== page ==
It's Toby's times two: Theater to open in Canton

CRITIC'S CORNER

Theater

December 08, 2005|By J. WYNN ROUSUCK | J. WYNN ROUSUCK,SUN THEATER CRITIC

It's been a staple in Columbia for more than a quarter century, and now Toby's Dinner Theatre is opening a second location, in Baltimore.

On March 10, the curtain will rise on Toby's Baltimore at the Best Western Hotel and Conference Center on O'Donnell Street. The debut production will be Beauty and the Beast, which ran for five months at Toby's in Columbia.

The theater's owner, Toby Orenstein, said she was initially uninterested when the hotel's general manager approached her about opening a theater at the Travel Plaza site, which has been home to at least two dinner theaters. "It went through an evolution of names and artistic directors and owners, as did the hotel," said Orenstein, adding that she staged a New Year's Eve revue there herself about 10 years ago.

What changed her mind was the opportunity to create a state-of-the-art facility in a location - Canton - that has become increasingly popular and to provide more opportunities for area actors. "We drove around Canton and Fells Point, and I was amazed at what's occurred there in the past 10 years," Orenstein said.

"At [the Columbia] theater, when we look at the demographics of our customers, they're pretty much within an hour's drive, and another appeal of Canton is that it is pretty much an untapped region as far as I can tell."

Unlike the Columbia venue, which is in-the-round, the 300-seat Toby's Baltimore will have a 30-by-40-foot semi-thrust stage with a built-in turntable.

"My plan first is to see who my audience is, so this season will be filled with variety," she said. The lineup: Beauty and the Beast (March 10-May 28), Footloose (June 2-Aug. 20), Ragtime (Aug. 25-Nov. 5), It's a Wonderful Life, the Musical (Nov. 10-Jan. 21, 2007) and The Full Monty (Jan. 25-March 2007).

Toby's also has an educational, nonprofit arm called the Columbia Center for Theatrical Arts, which tours schools and offers classes and a summer camp. Orenstein said one of her long-term dreams for Baltimore would be "to use that facility to bring kids in to see children's theater and maybe to have a camp there as well."

On March 5, Toby's Baltimore will open its doors for the first time with a fundraiser for the Center for Theatrical Arts. Guest of honor will be Dr. Ben Carson, whose life story is the subject of a play the center has toured for eight years. Former Toby's students and performers, including Harolyn Blackwell, Edward Norton and Tracie Thoms, are expected to attend. Call 410-381-0700.

Ticket prices for shows at Toby's Baltimore, 5625 O'Donnell St., will be the same as in Columbia, $27.50-$46, including the meal. For more information about the new theater, visit tobysdinner theatre.com.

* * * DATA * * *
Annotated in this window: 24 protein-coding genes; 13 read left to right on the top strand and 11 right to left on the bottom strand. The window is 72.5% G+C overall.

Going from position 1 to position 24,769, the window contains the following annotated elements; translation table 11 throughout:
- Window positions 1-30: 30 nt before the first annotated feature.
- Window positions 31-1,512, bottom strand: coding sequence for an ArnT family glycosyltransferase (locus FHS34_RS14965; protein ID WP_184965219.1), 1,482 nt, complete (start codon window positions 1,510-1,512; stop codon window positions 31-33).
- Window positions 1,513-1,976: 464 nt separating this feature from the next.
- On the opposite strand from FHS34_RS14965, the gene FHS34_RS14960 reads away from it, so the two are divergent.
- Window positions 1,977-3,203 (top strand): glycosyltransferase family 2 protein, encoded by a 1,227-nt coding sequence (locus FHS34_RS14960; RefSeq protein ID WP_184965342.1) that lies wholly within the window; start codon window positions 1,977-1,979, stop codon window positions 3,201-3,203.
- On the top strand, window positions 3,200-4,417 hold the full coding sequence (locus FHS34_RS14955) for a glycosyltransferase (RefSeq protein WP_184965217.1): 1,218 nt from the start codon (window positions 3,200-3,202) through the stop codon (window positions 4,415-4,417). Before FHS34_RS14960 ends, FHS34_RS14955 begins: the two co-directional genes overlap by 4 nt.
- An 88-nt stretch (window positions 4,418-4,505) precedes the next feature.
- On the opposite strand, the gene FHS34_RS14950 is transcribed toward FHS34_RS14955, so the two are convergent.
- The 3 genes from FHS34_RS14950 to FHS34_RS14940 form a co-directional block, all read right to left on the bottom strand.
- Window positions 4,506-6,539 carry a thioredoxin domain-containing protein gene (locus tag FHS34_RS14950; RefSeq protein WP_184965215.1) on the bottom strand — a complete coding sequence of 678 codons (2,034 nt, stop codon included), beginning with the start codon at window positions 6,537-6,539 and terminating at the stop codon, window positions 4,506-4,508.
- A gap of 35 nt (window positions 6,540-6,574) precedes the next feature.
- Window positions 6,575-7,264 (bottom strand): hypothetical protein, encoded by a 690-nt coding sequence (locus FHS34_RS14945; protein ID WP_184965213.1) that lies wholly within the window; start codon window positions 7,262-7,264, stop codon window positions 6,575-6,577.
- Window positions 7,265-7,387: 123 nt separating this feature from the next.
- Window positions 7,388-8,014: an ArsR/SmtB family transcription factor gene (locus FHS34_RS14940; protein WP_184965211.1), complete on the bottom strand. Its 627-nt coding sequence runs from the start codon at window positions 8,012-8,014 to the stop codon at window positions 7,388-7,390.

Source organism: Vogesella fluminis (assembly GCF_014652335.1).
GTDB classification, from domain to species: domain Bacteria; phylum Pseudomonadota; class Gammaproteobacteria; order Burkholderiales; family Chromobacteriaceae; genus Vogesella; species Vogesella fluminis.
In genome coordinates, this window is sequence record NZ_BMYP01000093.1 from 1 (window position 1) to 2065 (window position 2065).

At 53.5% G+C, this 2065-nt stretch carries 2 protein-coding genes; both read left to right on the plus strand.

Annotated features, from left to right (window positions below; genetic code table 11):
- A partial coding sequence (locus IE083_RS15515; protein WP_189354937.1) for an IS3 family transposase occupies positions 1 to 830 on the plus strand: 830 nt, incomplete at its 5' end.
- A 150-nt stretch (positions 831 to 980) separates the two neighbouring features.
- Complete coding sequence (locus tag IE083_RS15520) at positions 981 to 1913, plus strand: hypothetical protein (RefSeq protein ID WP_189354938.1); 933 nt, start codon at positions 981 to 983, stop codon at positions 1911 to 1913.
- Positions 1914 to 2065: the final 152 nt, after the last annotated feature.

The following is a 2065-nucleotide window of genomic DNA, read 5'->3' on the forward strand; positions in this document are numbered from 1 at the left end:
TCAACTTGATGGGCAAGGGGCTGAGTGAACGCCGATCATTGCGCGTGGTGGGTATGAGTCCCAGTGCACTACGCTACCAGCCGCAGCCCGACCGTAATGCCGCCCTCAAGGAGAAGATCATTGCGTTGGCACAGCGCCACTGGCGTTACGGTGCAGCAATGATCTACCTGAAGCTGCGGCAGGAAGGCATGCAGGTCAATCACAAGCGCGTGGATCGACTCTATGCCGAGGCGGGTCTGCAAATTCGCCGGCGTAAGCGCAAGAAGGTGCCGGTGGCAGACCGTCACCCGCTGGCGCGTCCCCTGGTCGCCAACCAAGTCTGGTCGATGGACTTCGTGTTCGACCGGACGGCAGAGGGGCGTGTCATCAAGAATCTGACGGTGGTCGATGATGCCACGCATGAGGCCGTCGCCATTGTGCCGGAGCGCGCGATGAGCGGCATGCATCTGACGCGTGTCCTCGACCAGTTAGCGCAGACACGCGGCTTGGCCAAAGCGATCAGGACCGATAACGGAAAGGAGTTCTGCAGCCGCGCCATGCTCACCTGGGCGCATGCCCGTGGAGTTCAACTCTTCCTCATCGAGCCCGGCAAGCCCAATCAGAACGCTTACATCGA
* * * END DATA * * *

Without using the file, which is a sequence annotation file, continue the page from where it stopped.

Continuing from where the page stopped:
Serving youth

Young theatergoers have two new, affordable ways to get into Center Stage. "Kickin' It With the 'rents" will allow parents and children to attend a play, dinner and pre-show activities for the price of a movie ticket - $8 per person.

The series is aimed at Baltimore City high school students and their parents, and the theater hopes to attract 30 to 40 families for each of five designated performances (Once on This Island, 7:30 p.m. Jan. 1; The Murder of Isaac, 8 p.m. Feb. 28; Radio Golf, 8 p.m. April 12; Crumbs From the Table of Joy, 7:30 p.m. May 21 and 8 p.m. May 25).

The evenings will begin two hours before the performance with a family-style meal and activities that include guest speakers and theater artists examining issues raised in the play. The series is funded, in part, by a $20,000 grant from the city's Creative Baltimore Fund: Helping Support Baltimore's Cultural Community and is sponsored by M&T Bank.

In a separate effort to attract young patrons, Center Stage is introducing "Pay-Your-Age Previews," starting with the production of Once on This Island. Theatergoers 35 and under can purchase best-available tickets at the box office on the day of the preview performance at a cost of $1 for each year of their age (preview dates for Once on This Island are Dec. 16-20; ID is required). The theater intends to continue this practice for previews throughout the season. For information on both programs, call 410-332-0033.

Capote's `Christmas'

If you've seen the movie Capote and want to sample something Truman Capote wrote that's quite different from In Cold Blood, Theatre Hopkins is offering a reading of his autobiographical short story A Christmas Memory at 12:30 p.m. Saturday.

Performed by Anne Helms Irons and Kevin Daly, the reading will be held at St. John's Episcopal Church, Huntingdon, 3009 Greenmount Ave. The theater will accept donations to benefit the church and the Barclay School. For more information, call 410-516-7159.

j.wynn.rousuck@baltsun.com

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